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Caffeine teams with FACEIT for exclusive CS:GO series

TL;DR - “ECS After Dark”, an exclusive collaboration between ECS organizer FACEIT and streaming platform Caffeine, will run for the full ECS Season 7 Finals.  After each day’s events wrap, ECS After Dark will take over, hosted by Freya Spiers and Pala Gilroy Sen. The two will play host to various CS:GO personalities and analysts for 45 minutes, recapping all the highlights and notable moments from the tournament.  For added effect, the show will have its own musical accompaniment from rock band Honey Lung. Both FACEIT’s and Caffeine’s communities will have a chance to participate in the show via Q&A sessions, with one member winning one of the PCs used in the competition.

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In case you missed it…

We’re admittedly late to the game with this week’s installment, BUT...this is pretty dang cool.  Streamlabs recently sponsored an event called “Streamer Camp”. Streamer Camp is billed as a “four-day streaming boot camp where eight contestants get to hone their skills and become better content creators”.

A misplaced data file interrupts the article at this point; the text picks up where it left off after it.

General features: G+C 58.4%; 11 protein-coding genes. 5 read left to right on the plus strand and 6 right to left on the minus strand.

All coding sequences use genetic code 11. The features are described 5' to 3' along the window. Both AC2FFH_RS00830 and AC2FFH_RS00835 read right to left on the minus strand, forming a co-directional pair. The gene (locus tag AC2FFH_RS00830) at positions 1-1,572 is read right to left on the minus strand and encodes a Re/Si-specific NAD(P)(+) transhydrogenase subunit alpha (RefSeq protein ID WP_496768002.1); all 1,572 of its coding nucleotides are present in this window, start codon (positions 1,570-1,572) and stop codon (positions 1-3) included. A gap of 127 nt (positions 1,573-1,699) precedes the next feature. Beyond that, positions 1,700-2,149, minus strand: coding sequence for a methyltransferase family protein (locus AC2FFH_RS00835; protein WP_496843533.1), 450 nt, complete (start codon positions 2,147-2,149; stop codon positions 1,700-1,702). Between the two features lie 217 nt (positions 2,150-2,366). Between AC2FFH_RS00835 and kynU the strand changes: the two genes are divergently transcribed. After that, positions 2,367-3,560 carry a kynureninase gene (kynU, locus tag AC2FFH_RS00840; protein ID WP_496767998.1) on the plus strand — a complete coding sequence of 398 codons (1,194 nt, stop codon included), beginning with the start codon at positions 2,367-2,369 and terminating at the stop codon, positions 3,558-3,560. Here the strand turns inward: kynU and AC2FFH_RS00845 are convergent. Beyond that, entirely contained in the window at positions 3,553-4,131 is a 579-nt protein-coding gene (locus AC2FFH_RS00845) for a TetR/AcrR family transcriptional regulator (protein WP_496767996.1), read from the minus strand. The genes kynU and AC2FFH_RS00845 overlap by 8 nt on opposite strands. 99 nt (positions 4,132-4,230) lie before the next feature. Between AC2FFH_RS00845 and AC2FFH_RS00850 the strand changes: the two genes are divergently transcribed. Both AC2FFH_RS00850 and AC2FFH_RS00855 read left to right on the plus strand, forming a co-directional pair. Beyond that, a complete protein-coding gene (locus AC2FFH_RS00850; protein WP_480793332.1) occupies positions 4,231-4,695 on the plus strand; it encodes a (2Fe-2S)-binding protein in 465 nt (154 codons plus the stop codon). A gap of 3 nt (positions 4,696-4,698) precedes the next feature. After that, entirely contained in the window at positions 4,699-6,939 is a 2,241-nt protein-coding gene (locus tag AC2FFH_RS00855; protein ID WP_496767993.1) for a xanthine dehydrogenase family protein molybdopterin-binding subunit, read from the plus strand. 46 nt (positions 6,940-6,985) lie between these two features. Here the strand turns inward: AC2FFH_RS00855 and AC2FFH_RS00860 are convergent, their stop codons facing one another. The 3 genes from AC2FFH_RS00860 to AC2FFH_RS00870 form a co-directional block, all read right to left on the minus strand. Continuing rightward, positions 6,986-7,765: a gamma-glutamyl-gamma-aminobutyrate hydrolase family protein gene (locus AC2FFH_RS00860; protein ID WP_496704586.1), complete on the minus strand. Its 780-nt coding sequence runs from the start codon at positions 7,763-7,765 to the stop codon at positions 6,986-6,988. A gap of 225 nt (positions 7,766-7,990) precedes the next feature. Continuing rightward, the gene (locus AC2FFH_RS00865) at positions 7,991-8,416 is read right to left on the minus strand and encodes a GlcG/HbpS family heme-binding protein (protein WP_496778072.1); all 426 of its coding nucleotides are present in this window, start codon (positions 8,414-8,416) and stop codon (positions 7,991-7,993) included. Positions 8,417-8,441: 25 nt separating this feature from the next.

I’ve never heard of Streamer Camp before and, unfortunately, I missed catching this latest installment live but there’s plenty of recorded content via VoDs on Twitch.

This season they had over 800 people apply to participate, from which they chose eight to fly to LA, live together for four days, and pass through a streaming boot camp with the camp’s four hosts.  During that time they competed and were coached to further hone their craft - or at least that’s the idea. Season two ran from June 6 - June 9.

I haven’t personally watched the VoDs, so I can’t vouch for how entertaining Streamer Camp might be, but there are sure to be some gems in the content and, who knows, you may pick up some wisdom and tactical genius along the way.  In the mind-numbingly competitive landscape of live streaming, every little edge can make a world of difference.

Check it out, see if you learn something, and then let us know what you thought about it.  Reminds me of Twitch’s attempt at something similar last year called “Stream On”. We haven’t heard about a planned follow-up to that but Stream Camp sounds like it intends to be more instructional and less about the competition itself.

Until next week - enjoy!